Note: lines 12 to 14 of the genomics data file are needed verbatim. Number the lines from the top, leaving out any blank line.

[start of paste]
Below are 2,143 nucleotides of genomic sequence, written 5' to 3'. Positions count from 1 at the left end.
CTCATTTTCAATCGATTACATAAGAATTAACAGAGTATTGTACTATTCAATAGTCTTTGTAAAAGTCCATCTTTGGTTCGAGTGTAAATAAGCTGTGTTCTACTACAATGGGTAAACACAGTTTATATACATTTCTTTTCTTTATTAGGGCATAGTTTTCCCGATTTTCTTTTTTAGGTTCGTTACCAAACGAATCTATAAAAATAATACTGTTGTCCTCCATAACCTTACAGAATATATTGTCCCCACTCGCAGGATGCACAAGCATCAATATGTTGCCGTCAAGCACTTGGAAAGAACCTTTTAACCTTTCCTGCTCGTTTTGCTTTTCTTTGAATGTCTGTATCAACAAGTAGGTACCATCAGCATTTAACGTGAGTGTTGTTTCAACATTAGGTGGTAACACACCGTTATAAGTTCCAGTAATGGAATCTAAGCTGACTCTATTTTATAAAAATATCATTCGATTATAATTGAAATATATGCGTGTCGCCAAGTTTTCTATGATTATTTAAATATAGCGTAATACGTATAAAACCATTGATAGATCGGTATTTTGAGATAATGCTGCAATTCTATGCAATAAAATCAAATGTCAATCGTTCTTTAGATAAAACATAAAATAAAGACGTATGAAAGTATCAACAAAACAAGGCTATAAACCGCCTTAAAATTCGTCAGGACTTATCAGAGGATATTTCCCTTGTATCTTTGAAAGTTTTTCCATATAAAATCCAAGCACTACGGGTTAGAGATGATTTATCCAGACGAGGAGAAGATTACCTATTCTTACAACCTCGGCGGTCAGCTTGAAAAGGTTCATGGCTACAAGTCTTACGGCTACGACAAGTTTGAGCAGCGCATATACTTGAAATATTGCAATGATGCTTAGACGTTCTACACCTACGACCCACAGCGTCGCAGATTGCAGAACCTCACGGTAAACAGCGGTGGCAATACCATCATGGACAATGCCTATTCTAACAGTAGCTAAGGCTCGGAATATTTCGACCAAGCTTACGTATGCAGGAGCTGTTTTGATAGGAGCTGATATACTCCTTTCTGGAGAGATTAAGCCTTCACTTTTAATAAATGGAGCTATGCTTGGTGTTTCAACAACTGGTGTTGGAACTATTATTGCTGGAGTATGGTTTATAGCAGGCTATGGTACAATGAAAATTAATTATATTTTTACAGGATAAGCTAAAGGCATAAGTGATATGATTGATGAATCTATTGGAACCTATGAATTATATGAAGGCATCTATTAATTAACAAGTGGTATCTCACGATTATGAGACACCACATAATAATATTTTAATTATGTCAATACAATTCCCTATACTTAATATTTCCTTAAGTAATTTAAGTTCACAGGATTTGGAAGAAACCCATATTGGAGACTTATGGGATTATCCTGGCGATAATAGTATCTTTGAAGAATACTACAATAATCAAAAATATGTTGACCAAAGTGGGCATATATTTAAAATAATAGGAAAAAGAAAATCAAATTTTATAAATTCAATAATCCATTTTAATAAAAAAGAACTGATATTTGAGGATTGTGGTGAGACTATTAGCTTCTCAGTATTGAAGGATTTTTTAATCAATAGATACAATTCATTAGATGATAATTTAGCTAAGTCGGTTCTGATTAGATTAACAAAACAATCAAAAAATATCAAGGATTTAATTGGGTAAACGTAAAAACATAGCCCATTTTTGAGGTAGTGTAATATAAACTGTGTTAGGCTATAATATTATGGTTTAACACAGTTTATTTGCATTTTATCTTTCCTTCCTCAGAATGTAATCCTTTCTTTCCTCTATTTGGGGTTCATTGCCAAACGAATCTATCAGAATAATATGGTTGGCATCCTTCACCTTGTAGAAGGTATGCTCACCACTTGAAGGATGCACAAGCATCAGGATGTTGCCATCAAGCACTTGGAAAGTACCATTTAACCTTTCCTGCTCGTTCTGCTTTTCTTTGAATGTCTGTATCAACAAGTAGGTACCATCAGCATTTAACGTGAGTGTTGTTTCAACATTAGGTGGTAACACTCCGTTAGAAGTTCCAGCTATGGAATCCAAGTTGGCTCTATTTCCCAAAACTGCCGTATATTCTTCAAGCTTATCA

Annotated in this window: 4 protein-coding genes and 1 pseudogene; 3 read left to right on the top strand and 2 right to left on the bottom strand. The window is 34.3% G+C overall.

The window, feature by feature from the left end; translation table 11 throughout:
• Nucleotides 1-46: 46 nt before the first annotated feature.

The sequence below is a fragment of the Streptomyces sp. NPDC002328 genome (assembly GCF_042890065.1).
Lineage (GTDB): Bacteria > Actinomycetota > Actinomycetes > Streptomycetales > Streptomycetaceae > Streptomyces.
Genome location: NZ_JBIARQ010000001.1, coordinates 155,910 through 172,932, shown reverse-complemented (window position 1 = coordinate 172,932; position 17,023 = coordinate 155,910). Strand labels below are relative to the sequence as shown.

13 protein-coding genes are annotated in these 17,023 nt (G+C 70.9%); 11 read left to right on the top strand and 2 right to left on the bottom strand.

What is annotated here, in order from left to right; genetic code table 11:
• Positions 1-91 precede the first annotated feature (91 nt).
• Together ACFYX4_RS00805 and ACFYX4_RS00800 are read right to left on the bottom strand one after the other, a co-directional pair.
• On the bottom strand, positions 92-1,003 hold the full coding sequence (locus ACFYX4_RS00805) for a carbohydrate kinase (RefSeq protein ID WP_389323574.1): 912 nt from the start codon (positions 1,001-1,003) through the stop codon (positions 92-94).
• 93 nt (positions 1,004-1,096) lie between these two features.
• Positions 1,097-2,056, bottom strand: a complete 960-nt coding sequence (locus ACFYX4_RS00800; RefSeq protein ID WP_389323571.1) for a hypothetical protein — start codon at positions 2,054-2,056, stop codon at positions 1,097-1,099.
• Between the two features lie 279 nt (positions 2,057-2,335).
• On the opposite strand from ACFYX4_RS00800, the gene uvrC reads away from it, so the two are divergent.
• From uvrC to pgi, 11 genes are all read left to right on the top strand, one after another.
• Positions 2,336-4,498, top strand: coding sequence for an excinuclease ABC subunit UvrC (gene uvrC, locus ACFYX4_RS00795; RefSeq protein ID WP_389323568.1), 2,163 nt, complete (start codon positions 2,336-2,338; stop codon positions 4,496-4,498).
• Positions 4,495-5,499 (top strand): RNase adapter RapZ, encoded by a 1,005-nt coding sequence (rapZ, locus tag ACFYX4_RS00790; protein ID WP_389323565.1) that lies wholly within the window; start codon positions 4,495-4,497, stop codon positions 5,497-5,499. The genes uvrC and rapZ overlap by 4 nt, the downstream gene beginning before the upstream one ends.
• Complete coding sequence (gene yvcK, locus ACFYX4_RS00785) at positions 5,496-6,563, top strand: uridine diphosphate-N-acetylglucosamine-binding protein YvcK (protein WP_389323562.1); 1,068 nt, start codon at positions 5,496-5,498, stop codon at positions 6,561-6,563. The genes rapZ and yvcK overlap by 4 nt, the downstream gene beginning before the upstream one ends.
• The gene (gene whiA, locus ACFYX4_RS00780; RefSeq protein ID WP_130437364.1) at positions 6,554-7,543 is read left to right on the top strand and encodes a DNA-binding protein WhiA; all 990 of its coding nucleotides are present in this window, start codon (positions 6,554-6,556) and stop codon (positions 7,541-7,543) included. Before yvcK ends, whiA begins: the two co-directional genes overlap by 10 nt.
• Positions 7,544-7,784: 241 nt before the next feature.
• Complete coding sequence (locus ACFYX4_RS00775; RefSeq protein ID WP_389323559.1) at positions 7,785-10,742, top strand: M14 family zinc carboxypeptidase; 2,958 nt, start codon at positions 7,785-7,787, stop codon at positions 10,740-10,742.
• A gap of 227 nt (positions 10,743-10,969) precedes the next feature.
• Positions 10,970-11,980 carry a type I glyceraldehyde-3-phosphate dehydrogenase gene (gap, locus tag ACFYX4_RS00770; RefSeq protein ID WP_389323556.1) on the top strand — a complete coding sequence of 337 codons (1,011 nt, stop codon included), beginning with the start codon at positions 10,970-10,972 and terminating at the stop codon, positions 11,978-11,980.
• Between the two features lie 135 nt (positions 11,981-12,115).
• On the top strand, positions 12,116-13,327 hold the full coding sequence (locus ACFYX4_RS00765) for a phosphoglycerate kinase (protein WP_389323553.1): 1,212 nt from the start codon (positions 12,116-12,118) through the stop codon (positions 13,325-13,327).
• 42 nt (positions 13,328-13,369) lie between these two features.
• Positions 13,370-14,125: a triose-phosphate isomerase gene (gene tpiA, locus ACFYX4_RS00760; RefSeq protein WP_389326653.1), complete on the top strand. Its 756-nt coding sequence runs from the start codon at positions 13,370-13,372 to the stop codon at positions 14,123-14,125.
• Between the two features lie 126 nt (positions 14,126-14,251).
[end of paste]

• Together ACFYX4_RS00805 and ACFYX4_RS00800 are read right to left on the bottom strand one after the other, a co-directional pair.
• On the bottom strand, positions 92-1,003 hold the full coding sequence (locus ACFYX4_RS00805) for a carbohydrate kinase (RefSeq protein ID WP_389323574.1): 912 nt from the start codon (positions 1,001-1,003) through the stop codon (positions 92-94).
• 93 nt (positions 1,004-1,096) lie between these two features.